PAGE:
On Life, Love and Accidental Adventures, I have written about my belief in serendipity and all-consuming romance.
I have waxed poetic about my passion for travel and tasty tubers.
I have confessed to idolizing Marie Antoinette and A Girl With Balls.
I have shared much of myself with you on this blog but we have only scratched the surface of Leah Marie Brown. Today, I would like to scratch a little deeper. I would like to give you a peek into one of the darkest times of my life and illuminate you on how it altered my character.
Several years ago, I put the finishing touches on my fifth novel, Scarlet Ribbons, and sent it to an editor. Not just any editor. I sent it to Audrey LeFehr at New American Library.
I believe I am understating an important point so allow me a moment to digress.
I didn't just slide my manuscript into a brown folder and send it to average, generic editor. I sent it to Audrey LeFehr (Cue heavenly chorus). After attending a writer's conference and hearing several positive comments about Ms. LeFehr and then discovering that she worked for the publisher I had long admired, I began to look at her as the Holy Grail of editing.
It was with exquisitely painful anticipation I waited to hear back from Ms. LeFehr.
Long, painful story short, Ms. LeFehr said she loved my work and asked to see two of my other manuscripts. In my heart, I thought I had finally made it. The Holy Grail was on a ledge just slightly above my grasp and I was straining every muscle standing on my tip-toes to seize it. Unfortunately, as often happens in the agonizing world of big-time publishing, Ms. LeFehr left NAL for another house and the editor who replaced her hated French stuff. I am simplifying, of course. The new editor did not say she hated French stuff. As I recall, she said something positive about my plot and characters and then ended with: Historical romance is getting increasingly difficult to sell, and France has proven especially difficult as a setting.
After years of writing and collecting an Everest-sized mountain of rejection letters, I thought I had finally found an editor who got me as a writer. Her assistant had even declared herself "a huge fan of my work."
The rejection, coming at a time of great personal stress, proved to be my coup de grâce.
It literally knocked me out of the writing game.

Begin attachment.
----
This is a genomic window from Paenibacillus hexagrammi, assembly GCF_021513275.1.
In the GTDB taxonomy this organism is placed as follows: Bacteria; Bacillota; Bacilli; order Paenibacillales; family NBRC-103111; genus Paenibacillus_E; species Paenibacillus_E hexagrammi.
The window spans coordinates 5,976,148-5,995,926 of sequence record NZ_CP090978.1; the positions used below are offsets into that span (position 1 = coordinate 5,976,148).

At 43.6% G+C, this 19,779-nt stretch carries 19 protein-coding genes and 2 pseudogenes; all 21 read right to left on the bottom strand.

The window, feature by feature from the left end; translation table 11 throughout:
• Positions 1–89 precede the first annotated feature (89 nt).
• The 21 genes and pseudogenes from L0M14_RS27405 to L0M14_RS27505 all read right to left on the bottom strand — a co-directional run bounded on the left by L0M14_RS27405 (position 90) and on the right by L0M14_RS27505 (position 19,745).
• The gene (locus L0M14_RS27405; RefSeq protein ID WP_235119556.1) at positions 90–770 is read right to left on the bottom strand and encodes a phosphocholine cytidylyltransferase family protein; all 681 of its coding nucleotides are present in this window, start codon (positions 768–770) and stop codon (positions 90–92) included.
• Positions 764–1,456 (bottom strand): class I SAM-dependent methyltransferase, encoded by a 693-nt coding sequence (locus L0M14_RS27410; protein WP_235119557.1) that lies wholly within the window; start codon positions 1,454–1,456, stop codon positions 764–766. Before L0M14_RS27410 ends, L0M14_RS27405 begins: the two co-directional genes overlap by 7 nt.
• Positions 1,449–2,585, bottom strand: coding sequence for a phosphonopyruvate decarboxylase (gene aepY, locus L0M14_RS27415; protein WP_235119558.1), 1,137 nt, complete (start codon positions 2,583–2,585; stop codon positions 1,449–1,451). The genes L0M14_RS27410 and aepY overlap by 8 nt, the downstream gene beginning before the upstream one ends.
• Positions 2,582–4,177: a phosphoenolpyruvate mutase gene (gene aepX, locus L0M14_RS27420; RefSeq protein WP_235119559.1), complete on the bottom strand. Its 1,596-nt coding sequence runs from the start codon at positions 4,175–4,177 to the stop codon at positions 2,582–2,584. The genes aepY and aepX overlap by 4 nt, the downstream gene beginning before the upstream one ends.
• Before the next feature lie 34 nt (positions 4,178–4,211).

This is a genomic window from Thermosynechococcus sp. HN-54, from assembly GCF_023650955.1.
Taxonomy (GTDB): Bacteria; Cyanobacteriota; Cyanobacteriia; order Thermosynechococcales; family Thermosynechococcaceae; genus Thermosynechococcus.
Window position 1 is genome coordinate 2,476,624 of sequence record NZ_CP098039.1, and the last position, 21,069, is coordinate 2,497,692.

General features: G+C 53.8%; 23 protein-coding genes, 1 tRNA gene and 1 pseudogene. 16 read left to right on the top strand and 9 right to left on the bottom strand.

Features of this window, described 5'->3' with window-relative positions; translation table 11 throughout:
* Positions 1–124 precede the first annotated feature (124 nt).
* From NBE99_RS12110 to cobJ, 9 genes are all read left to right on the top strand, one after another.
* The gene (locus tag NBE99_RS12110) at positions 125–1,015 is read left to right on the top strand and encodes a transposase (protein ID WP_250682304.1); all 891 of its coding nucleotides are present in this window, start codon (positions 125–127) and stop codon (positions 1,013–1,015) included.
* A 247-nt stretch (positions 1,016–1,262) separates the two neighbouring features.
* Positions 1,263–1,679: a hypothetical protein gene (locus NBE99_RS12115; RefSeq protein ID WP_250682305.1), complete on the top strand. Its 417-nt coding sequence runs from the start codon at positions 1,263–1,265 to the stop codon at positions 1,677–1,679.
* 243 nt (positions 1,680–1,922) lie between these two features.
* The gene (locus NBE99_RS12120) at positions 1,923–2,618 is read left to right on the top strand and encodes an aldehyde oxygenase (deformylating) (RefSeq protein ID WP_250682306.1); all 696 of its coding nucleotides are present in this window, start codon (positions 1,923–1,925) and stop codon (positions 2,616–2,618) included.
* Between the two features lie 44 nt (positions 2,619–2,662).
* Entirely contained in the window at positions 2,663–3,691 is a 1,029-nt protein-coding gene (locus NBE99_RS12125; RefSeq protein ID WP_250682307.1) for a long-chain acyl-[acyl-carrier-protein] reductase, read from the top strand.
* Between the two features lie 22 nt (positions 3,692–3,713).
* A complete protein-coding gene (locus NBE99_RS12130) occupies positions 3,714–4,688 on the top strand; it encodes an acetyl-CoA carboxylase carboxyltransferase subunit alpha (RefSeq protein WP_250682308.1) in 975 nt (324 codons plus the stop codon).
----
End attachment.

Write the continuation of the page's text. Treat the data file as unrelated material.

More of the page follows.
I'd taken a Holyfield right hook to the jaw and I went down for the count. I wasn't writhing, on my knees holding on to the ropes and struggling to get upright, I was flat on my back with no signs of reviving.
But unlike those tension-filled seconds when spectators hold their breath and wait for their prize fighter to regain consciousness, there was nobody waving smelling salts beneath my nose. I was on the mat and I wasn't moving.
I stopped writing.
During this time, a friend experienced great success with her career. She sold not one, but five books (Ironically, to NAL, the publisher that had delivered the crippling right hook that sent me to the mat).
Her sales were strong, her fan base grew, she was asked to contribute to two anthologies, to speak at conferences, to give radio interviews. She was in the throes of the ecstasy of big time publishing. She was dancing around the ring, arms victoriously held over her head, when she got her right hook.
Her editor told her that the market trend indicated a pull away from her subgenre. They were killing her series and putting her psudoneym on life support with no forseeable plans to resuscitate. They told her she not only needed to think of a new series but a new nom de plume as well!
Some authors would wallow in self-pity. Some would roll over on that mat, curl up in a comfortable position, and listen to the bell ring. She chose a different strategy.
She reeled from the punch and dropped to her knees. She gave into the blinding pain for a few seconds, but then she grabbed those ropes, pulled herself up, and reentered the match, fists flying. She came up with a new series and a new pseudonym.
For awhile, I beat myself up because I had not displayed the same ready resiliance that she had displayed. I didn't hop up and rush back into the fray, even though that had always been my method.
I've taken many powerful jabs in this life. Some of them have knocked me down, but I'd always managed to get back up. I felt ashamed that I had allowed myself to get so knocked down, that I threw in the towel. My confidence and perseverance had been so badly battered that I didn't have the energy to write. And the worst thing? I'd delivered some of the blows myself. I had been a self-defeating pugilistic writer.
Then I realized it's not how long you're on the mat that matters, it's that you do eventually crack an eye open, struggle to your feet, and start swinging again!
I'm off the mat and that breeze you feel? It's me jabbing and hooking. I'm back in the fight. I'm stronger, fiercer, with a battle-honed instinct to block those sneaky sucker punches.